The Call Areas on the Oregon coast total 2,181 square miles at depths of up to 1,300 meters.  Those areas will be whittled down into smaller Wind Energy Areas (WEAs) by the end of 2022 according to BOEM, but only after BOEM considers public comments on the areas themselves, ocean uses, and stakeholder concerns. Whether BOEM is required undertake a full environmental analysis of the WEAs it ultimately identifies prior to issuing leases, however, is a question our colleague Cherise Gaffney raised in a separate article for Utility Dive last year.

Assuming things move forward as planned, BOEM’s near-term target matches the state’s 2021 goal in H.B. 3375 to “plan for the development” of up to 3 GW of floating offshore wind projects in federal waters by 2030.  BOEM expects to offer up to 3 GW in leases by the first quarter of 2024, taking advantage of the estimated 2.6 GW the National Renewable Energy Lab estimates could be installed without major upgrades to the trans-coastal transmission system in Oregon. However, it is worth noting that the three Call Areas are adjacent to only two of the five existing substations identified  by NREL as potential points of interconnection.


California Makes Progress Towards Ensuring Electric Reliability for Summer 2022

On January 11, 2022, the California Energy Commission (CEC) issued an update to its Summer 2022 Stack Analysis.  Previously, on September 8, 2021, the CEC issued a revised Summer 2022 Stack Analysis that showed potential energy shortfalls ranging from 200 MW to 4,350 MW during the months of July through September 2022, in the evening hours.  The early evening hours have become one of the most challenging period for California reliability.  Abundant solar is available to meet daytime peak load, but as that solar rolls off the system in the evening, alternate resources are needed to meet the evening demand.

To update the Stack Analysis, the CEC updated information about new resources, including procurements ordered by the California Public Utilities Commission.  The CEC also updated demand forecasts.  A substantial increase in available resources, including 1,230 megawatts of energy storage, has improved the outlook for summer 2022.  Using a 22.5 percent procurement reserve margin to address impacts to demand from climate change and potential extreme weather events, the updated Stack Analysis finds that there continues to be a risk for energy shortfalls during September 2022, ranging from 200 to 2,400 MW.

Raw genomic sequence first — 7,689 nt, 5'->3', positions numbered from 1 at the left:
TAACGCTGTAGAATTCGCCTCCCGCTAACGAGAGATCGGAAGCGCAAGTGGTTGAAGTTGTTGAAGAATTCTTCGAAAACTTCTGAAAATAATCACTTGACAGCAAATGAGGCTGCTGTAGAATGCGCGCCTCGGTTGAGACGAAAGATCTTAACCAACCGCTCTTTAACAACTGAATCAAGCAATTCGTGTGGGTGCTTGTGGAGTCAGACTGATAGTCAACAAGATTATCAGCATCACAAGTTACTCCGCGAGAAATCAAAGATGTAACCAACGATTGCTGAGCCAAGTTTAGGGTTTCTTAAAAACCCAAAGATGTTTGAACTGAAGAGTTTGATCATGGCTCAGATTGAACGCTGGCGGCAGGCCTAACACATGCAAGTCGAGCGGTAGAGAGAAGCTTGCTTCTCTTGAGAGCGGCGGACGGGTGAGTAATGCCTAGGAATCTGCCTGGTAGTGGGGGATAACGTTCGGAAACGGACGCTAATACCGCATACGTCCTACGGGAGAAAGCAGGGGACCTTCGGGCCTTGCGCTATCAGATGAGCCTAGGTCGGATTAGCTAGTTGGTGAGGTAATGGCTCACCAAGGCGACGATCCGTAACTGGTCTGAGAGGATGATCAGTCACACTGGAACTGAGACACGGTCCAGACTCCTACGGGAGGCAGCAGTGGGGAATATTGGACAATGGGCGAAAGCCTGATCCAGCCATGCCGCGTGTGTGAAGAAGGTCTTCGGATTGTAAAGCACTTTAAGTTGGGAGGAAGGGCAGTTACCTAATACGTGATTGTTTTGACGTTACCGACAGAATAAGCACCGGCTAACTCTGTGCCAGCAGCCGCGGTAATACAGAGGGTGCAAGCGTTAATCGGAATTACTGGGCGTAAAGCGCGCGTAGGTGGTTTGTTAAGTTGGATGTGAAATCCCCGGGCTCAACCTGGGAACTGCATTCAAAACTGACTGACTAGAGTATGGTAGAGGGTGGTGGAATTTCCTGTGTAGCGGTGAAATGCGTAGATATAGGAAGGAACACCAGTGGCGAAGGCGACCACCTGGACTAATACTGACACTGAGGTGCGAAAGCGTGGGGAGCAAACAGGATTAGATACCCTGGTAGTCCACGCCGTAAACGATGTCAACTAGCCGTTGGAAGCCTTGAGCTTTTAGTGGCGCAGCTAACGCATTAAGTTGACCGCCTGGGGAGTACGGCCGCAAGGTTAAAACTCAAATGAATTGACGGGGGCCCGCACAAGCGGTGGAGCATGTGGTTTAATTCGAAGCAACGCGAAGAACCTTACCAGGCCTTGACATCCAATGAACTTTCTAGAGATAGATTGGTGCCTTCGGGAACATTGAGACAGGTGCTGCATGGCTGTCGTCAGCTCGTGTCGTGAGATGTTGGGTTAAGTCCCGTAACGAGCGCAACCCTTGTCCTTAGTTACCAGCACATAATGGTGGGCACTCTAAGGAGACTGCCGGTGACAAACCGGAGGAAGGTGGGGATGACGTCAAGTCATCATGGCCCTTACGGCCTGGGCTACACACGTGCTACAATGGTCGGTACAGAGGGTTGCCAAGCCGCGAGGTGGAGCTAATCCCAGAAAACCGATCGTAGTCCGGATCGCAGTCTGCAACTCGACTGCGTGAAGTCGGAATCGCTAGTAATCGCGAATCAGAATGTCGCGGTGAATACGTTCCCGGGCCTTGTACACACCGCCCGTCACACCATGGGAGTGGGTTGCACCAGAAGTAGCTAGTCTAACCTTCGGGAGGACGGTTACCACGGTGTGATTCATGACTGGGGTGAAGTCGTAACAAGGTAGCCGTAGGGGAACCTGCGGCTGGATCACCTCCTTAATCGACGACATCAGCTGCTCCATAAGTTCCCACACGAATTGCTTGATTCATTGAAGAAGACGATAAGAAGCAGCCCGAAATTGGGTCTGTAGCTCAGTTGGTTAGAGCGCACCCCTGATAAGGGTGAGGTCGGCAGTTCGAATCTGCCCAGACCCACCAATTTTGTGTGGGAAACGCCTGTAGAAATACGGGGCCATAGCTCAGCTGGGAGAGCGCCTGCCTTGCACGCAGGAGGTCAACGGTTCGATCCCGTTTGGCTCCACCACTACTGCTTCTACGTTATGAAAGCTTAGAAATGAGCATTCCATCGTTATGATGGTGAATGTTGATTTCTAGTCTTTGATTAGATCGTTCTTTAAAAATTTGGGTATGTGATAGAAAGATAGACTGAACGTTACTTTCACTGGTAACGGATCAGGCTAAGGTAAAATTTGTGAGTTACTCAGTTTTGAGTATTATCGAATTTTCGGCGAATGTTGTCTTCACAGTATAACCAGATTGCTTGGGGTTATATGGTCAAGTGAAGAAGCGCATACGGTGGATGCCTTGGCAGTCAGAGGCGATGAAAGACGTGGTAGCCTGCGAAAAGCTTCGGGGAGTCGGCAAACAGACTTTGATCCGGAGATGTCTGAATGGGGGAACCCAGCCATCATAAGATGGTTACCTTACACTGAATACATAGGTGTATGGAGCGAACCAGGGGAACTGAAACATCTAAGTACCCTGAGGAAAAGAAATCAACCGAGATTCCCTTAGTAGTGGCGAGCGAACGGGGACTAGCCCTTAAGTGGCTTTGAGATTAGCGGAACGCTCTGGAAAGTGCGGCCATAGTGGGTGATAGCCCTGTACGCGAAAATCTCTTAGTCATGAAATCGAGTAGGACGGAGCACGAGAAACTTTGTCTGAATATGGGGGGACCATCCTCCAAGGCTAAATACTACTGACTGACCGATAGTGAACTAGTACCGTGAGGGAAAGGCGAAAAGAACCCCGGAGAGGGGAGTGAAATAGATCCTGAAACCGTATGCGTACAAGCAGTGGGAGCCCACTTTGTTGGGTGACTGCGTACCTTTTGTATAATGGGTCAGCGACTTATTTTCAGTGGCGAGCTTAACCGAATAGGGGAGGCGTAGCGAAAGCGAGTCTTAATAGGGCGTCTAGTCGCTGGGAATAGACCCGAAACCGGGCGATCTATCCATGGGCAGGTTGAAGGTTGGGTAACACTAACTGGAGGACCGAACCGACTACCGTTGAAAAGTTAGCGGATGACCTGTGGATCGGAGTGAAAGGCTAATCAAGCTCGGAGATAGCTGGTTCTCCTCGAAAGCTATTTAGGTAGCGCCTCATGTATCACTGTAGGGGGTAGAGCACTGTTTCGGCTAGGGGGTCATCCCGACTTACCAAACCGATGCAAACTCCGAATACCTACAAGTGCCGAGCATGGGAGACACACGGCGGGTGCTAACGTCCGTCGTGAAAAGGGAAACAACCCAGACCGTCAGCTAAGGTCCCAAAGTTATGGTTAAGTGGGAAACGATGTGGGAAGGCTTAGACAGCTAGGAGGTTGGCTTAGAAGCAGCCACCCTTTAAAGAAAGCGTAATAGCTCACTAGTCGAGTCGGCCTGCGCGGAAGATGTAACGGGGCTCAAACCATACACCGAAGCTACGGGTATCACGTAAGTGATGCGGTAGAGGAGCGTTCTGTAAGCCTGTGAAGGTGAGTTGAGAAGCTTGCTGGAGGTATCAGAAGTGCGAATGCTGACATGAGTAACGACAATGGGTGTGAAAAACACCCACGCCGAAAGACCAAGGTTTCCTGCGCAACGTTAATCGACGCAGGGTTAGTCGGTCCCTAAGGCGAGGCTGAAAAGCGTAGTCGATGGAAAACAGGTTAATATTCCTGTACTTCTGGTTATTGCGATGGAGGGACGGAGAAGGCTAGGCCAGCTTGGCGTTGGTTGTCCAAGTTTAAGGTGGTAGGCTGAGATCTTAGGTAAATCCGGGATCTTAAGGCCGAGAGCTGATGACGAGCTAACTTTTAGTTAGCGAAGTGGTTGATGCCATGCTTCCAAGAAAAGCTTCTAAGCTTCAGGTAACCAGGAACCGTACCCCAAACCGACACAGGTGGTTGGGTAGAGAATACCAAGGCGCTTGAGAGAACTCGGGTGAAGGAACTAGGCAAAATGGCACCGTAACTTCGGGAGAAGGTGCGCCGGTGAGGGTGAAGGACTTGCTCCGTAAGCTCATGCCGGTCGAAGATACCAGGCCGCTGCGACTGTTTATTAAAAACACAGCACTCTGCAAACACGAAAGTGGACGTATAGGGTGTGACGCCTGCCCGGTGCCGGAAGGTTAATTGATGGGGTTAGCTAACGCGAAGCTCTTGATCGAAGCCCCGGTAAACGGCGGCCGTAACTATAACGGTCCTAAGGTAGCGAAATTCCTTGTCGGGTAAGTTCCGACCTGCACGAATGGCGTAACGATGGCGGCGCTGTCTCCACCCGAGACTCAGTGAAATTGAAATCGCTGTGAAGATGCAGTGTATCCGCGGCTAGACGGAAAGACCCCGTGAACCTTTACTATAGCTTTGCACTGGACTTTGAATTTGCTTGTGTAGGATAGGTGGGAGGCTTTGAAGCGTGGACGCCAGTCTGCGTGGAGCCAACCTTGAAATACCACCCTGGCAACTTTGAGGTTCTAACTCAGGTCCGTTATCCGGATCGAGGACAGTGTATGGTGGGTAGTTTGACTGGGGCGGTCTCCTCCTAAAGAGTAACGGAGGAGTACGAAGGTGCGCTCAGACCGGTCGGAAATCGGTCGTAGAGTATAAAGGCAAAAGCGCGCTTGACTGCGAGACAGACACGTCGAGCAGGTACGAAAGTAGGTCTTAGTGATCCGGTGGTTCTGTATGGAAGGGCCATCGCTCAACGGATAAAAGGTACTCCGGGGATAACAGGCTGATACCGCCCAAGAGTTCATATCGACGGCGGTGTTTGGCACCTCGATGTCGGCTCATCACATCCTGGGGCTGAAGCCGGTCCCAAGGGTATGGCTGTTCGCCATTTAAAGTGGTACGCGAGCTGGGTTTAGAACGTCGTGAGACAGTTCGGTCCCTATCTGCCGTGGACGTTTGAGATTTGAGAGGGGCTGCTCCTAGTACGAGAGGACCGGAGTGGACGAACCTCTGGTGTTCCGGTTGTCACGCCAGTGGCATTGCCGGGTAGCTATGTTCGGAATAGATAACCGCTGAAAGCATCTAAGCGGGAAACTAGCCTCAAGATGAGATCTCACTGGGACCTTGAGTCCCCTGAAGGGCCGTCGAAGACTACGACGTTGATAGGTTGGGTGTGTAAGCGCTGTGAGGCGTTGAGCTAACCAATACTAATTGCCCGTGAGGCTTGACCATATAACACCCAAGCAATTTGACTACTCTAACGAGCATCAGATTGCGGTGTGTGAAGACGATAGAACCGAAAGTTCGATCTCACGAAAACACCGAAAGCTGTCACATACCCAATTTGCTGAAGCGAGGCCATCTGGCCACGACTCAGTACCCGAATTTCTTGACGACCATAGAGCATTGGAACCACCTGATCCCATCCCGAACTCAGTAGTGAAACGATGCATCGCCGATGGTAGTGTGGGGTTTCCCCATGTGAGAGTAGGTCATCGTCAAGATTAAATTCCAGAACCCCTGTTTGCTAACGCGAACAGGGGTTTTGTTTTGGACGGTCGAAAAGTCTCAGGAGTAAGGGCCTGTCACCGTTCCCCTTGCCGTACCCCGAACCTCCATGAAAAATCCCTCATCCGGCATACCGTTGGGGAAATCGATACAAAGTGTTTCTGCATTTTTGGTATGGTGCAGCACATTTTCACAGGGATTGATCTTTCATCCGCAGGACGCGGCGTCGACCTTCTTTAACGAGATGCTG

Oregon Department of Energy Seeks Stakeholder Input on Floating Offshore Wind Development

The Oregon Department of Energy (ODOE) is kicking off the stakeholder engagement part of its Floating Offshore Wind Study on January 20 at 9 a.m. As directed by HB 3375, ODOE is preparing a report on the challenges and benefits of integrating up to 3 gigawatts (GW) of floating offshore energy into Oregon’s grid by 2030, and it will submit that report to the legislature in September. A summary from the first part of the study, a literature review, should be released soon. Following the kickoff meeting, ODOE anticipates two more virtual meetings, as well as an opportunity to submit comments. Continue Reading

California ISO Issues Straw Proposal in Interconnection Process Enhancements Stakeholder Proceeding

On December 6, 2021, the California ISO issued an issue paper and straw proposal (“Straw Proposal”) for its Interconnection Process Enhancements stakeholder proceeding. The California ISO initiated this stakeholder proceeding on September 30, 2021 with the issuance of a preliminary issue paper. The stakeholder process comes at a time when an unprecedented level of energy procurement in California has caused dramatic increases in the number of projects in the California ISO’s interconnection queue. The California ISO’s most recent cluster, cluster 14, saw a record number of 373 interconnection requests being submitted, representing 150,000 megawatts of generating capacity, compared to 155 requests submitted in 2020. Ultimately, the volume of interconnection requests forced the California ISO to seek authority from the Federal Energy Regulatory Commission to extend its interconnection process by approximately one year.

The Interconnection Process Enhancements initiative will have two phases. Phase 1 will focus on near-term enhancements for cluster 14 and before the summer of 2022. The proposals in Phase 1 are scheduled be submitted to the California ISO Board of Governors in May 2022. Phase 2 will focus on longer term modifications and broader reforms to align interconnection processes with procurement activities. Those proposals are scheduled to be submitted to the Board in November 2022. Continue Reading

Reactive Power Compensation for Renewable Generators – On the Chopping Block?

On November 18, 2021, FERC issued a Notice of Inquiry (NOI) seeking comments on reactive power capability compensation and market design.  (Link to NOI here). Reactive power is a critical component of the bulk electric system. Almost all bulk electric power is generated, transported, and consumed in AC networks. These AC systems consume both real and reactive power. Reactive power supports the voltages necessary for system reliability to allow the supply of real power from generation to load. All balancing authorities must procure enough sources of reactive power to safely manage the grid and generator interconnection agreements contain provisions requiring generators to operate within certain reactive power limits. Reactive power is an ancillary service and costs are recovered separately from the cost of standard transmission service. Continue Reading